Following the recent increases in the Bank of England base rate to 5%, you might legitimately ask why you should invest in volatile or “risky” assets when your cash is providing a return of 5%?
To discuss this topic productively, we must distinguish between the different reasons for saving money. A “safe” cash investment is the optimal place for the money you will require in the short term. However, this discussion is about how to allocate capital that will only be required in the long term such as using it to supplement your income when you eventually stop working or perhaps preserving your capital as a future legacy gift.
For simplification, we will use a diversified portfolio of global equities as the alternative option.
Defining Money as Purchasing Power
In my view, the only sane definition of money is purchasing power. It is only good to the extent that it can buy more in the future than it can today. The major challenge we face is that inflation (the steady rise in prices) corrodes this purchasing power, and our investment philosophy is designed to address this.
The Historical Performance of Cash & Inflation
History has taught us that cash does not provide a return greater than inflation after tax over the long term. Additionally, if the interest is not reinvested, our capital base does not grow either. A benefit of cash is very low volatility, but this comes at a very big trade-off in purchasing power over time
The Case for Global Equities
The alternative is a diversified investment in the great companies of the world, global equities. In this scenario, we are not lenders to banks or governments but owners of real, profit producing, productive companies. Think about the everyday products and services you use; most of not all of those companies will be amongst the great companies of the world.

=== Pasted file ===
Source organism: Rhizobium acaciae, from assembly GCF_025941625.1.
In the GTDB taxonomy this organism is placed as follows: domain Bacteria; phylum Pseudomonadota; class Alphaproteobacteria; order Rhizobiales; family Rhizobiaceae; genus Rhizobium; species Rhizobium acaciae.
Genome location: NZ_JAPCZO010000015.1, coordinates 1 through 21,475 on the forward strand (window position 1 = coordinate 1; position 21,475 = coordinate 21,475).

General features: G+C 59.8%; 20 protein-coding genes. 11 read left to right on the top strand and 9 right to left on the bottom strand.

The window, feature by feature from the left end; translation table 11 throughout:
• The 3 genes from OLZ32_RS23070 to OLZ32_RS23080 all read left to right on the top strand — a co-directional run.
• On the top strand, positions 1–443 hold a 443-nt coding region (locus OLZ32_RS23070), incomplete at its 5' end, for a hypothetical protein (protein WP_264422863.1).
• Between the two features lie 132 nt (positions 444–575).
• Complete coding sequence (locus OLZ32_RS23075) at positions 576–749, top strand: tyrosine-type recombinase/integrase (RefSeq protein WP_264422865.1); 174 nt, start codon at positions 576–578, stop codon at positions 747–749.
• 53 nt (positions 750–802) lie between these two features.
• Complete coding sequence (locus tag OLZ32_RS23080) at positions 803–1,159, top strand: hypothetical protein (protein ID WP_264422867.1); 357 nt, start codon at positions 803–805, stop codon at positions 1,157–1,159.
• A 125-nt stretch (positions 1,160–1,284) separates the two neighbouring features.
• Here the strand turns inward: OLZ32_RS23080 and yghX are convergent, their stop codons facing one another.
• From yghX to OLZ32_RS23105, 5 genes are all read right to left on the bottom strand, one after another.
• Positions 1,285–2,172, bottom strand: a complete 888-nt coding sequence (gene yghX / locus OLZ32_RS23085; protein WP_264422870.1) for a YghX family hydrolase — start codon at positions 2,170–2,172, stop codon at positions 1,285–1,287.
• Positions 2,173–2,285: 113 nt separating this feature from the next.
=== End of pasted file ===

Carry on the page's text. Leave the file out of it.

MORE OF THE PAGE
Th profits declared by those companies are either re-invested into attractive projects or distributed to shareholders as dividends. This dividend is often lower than the return on cash, but this is only one element of your return.
The second element of your return as equity investors is the growth in the capital value of your shares. Historically, share prices have grown as corporate profits have grown. Corporate profits rise due to innovation and the ability to pass on inflationary price increases to consumers. This means that, over time, dividends also increase.
The net result is long-term returns which beat both inflation and the returns on cash. This is the engine that helps us preserve our money’s long-term purchasing power, which, as mentioned, is the only sensible definition of money.
The Trade-Off: Short-Term Declines for Long-Term Gains
There is a cost for earning this return: in exchange for better long-term returns, we must endure short-term declines in the value of our investments. These are always temporary and we do not know when they will occur. The only way to earn full returns as an equity investor is to stay invested at all times. I exist to ensure you stick with your portfolio through all market cycles. I believe a portfolio allocated to predominantly global equities is in your best interest and I treat my own long-term capital in the same way.
If you ever find yourself wrestling with the cash dilemma or you just in need of a friendly chat, don’t hesitate to reach out. We’re here to lend an understanding ear and a reassuring voice to keep you on track with your financial journey